Become a Kitten Sitter
We regret to inform you that FieldHaven is unable to admit kittens or cats to foster homes or to any of our facilities until at least 7/19/21. This is because we are stretched beyond our capacity and resources for admissions. Every one is in the same critical state FieldHaven is. Please peruse this page for resources and information regarding found kittens.
You just found a litter of kittens! They are tiny and look so fragile. What do you do now? Tell us about the kittens you found here.
Research has found that kittens, especially those born to feral moms, are better off being raised where mom lives. She will be less stressed and be able to better care for her kittens. We are hoping you will be a Kitten Sitter and watch over mom and her kittens.
What Does Being a Kitten Sitter Entail?
Instead of our traditional foster program where kittens are brought to our shelter then put into foster homes, Kitten Sitters will keep the mom and her family in the area she knows. You’ll make sure they have a safe, cozy place to grow up, feed them good food, and socialize the kittens to humans.
Don’t worry: you won’t be on your own. FieldHaven Feline Center will provide food, supplies, and expert advice while you are sitting the kittens. Our team of kitten pros are never more than a reach away. We use social media, including the now famous Zoom, to be there for you. If a situation warrants, we have veterinary staff that can provide “in-kitten” assistance.
Where is the Program Available?
Due to greatly decreased resources and a shortage in staff and volunteers, FieldHaven is ONLY offering the Kitten Sitter program in Placer County and Yuba County zip codes. We are sorry for the inconvenience.
Didn’t Find a Litter but Would Still Like to Help?
You don’t have to have found a litter of kittens to become a Kitten Sitter! We have Kitten Finders that for whatever reason need to have the kittens and possibly mom in-home for a short period until the next steps are finalized. This is where being a Kitten Sitter is the most rewarding. You get to help your community and the kittens!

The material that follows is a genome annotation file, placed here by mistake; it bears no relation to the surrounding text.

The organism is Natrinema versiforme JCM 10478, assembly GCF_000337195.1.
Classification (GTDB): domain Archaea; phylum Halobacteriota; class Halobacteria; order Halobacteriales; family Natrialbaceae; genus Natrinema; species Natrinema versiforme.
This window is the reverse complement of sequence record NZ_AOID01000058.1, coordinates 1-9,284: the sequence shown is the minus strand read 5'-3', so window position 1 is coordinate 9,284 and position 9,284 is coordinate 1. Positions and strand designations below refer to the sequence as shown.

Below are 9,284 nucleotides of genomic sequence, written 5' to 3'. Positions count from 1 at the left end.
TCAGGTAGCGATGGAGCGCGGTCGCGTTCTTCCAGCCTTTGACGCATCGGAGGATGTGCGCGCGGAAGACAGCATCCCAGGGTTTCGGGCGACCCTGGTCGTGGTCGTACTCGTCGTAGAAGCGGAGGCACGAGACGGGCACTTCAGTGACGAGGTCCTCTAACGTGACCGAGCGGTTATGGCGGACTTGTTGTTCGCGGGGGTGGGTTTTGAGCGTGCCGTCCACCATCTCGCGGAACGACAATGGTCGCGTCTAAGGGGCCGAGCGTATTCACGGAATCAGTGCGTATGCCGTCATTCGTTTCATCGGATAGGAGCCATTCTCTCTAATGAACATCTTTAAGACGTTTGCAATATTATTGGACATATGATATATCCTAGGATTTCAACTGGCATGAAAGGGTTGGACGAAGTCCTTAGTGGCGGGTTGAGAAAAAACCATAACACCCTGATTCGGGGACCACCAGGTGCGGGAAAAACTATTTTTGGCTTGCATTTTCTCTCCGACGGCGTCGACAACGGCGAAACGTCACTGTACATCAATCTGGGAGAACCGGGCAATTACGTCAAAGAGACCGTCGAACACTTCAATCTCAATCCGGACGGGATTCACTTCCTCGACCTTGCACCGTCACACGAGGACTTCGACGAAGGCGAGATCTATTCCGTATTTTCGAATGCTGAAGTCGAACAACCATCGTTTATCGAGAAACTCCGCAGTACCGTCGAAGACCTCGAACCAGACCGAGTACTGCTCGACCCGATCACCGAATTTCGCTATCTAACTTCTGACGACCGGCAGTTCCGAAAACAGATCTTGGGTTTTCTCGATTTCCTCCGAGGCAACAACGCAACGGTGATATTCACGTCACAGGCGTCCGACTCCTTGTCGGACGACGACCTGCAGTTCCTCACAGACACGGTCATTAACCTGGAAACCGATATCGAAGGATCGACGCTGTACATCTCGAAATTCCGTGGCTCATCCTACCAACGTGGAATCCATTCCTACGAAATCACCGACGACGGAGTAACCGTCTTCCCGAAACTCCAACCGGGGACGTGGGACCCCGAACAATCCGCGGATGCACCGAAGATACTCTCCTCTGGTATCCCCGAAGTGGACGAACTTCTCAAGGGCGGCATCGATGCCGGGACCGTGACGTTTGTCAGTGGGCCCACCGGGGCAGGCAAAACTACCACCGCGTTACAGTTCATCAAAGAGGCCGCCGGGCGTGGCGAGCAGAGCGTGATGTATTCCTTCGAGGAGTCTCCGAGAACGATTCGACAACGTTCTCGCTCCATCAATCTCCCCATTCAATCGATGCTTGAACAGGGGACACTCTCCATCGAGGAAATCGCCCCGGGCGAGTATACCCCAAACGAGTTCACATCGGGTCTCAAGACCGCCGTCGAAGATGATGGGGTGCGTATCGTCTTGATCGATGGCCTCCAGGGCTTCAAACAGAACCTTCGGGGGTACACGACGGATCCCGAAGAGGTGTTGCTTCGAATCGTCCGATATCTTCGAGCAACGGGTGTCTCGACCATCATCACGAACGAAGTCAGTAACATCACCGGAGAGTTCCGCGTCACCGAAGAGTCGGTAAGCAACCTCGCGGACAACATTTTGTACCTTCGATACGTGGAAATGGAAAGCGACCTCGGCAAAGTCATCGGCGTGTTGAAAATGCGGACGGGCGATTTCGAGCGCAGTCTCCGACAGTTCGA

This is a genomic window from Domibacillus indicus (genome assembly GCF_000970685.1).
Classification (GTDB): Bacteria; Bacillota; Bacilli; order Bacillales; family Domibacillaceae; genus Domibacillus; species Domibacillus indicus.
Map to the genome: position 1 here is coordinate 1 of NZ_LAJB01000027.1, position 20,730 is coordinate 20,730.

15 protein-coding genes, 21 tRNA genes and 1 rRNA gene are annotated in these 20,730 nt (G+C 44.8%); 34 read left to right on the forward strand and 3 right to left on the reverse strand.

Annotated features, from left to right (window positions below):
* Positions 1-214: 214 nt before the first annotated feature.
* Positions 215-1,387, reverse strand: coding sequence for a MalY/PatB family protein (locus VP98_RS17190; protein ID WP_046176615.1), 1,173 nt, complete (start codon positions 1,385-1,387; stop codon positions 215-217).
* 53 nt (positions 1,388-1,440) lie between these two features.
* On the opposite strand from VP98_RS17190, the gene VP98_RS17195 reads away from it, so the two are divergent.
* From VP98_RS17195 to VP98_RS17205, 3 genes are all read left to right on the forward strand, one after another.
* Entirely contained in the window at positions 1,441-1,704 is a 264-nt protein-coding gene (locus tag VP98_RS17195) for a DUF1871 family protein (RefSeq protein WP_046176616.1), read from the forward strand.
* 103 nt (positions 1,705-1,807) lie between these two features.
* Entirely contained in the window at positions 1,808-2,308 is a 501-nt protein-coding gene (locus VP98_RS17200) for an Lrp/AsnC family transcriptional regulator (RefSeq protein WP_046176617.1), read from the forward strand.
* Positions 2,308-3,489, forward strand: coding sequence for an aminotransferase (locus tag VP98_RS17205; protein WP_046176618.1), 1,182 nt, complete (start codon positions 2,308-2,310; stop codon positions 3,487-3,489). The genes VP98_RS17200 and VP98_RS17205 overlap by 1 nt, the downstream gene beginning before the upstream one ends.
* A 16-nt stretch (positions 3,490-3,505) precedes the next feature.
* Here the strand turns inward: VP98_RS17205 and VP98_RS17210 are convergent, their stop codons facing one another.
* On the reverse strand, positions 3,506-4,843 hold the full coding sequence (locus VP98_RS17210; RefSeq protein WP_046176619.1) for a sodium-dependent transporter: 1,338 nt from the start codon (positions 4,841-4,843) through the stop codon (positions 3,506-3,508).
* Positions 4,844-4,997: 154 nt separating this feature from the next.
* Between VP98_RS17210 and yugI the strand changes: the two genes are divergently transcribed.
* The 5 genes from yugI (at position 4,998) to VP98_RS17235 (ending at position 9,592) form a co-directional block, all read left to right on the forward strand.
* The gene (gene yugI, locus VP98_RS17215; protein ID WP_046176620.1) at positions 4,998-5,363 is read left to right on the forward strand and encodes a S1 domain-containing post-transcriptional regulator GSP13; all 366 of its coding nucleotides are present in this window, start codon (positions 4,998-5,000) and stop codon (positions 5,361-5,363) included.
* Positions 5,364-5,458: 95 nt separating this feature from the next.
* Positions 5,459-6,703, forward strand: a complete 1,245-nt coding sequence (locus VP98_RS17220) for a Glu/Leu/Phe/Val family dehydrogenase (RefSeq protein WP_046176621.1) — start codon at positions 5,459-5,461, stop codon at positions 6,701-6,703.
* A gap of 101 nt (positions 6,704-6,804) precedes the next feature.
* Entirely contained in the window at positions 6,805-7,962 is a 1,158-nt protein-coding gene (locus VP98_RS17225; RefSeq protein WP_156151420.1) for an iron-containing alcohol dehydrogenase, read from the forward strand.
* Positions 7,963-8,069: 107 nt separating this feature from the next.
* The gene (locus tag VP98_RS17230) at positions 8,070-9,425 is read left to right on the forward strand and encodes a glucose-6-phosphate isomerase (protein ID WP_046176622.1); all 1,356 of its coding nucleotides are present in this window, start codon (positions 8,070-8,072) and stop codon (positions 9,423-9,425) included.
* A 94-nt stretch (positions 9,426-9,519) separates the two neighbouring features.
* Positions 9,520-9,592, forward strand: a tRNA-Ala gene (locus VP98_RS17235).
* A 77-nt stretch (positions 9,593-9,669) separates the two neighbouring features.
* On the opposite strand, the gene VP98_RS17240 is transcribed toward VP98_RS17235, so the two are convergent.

To enroll in the Kitten Sitter program, you must agree that all kittens, and mom, will be spayed/neutered prior to adoption.
- What is a Kitten Sitter? [PDF]
- Form: Found Kittens
- Kitten Sitter Flyer [PDF]
- Alley Cat Allies® – How Old is That Kitten? Diagram [PDF]
- Alley Cat Allies® – Kitten Aging
- Alley Cat Allies® – Kitten and Mom Scenarios
- American Pets Live – Preparing Neonates Q&A
- ASPCA – I Found Kittens Outside, What Do I Do?
- Best Friends – COVID-19 Community Cats Resource Page
- Kitten Lady – Kitten Care Videos
- Kitten Lady – Kitten Webinar Series with the Kitten Lady and Royal Canin
- Maddie’s Fund – Flattening the Curve
Found a litter? Live in Lincoln, Wheatland or Marysville city limits?
Dr. Heather Kennedy, our former FieldHaven shelter veterinarian, wrote this blog post explaining why it really is best, in most cases, to leave kittens in the community.
These kittens were both born on the same day. The kitten on the left (orange) was motherless and raised by a very experienced bottle feeder. The kitten on the right (black) was raised by its mom. They are about 5 weeks old in the picture. Look at how much bigger and healthier the mom-raised kitten is! Mom is always best!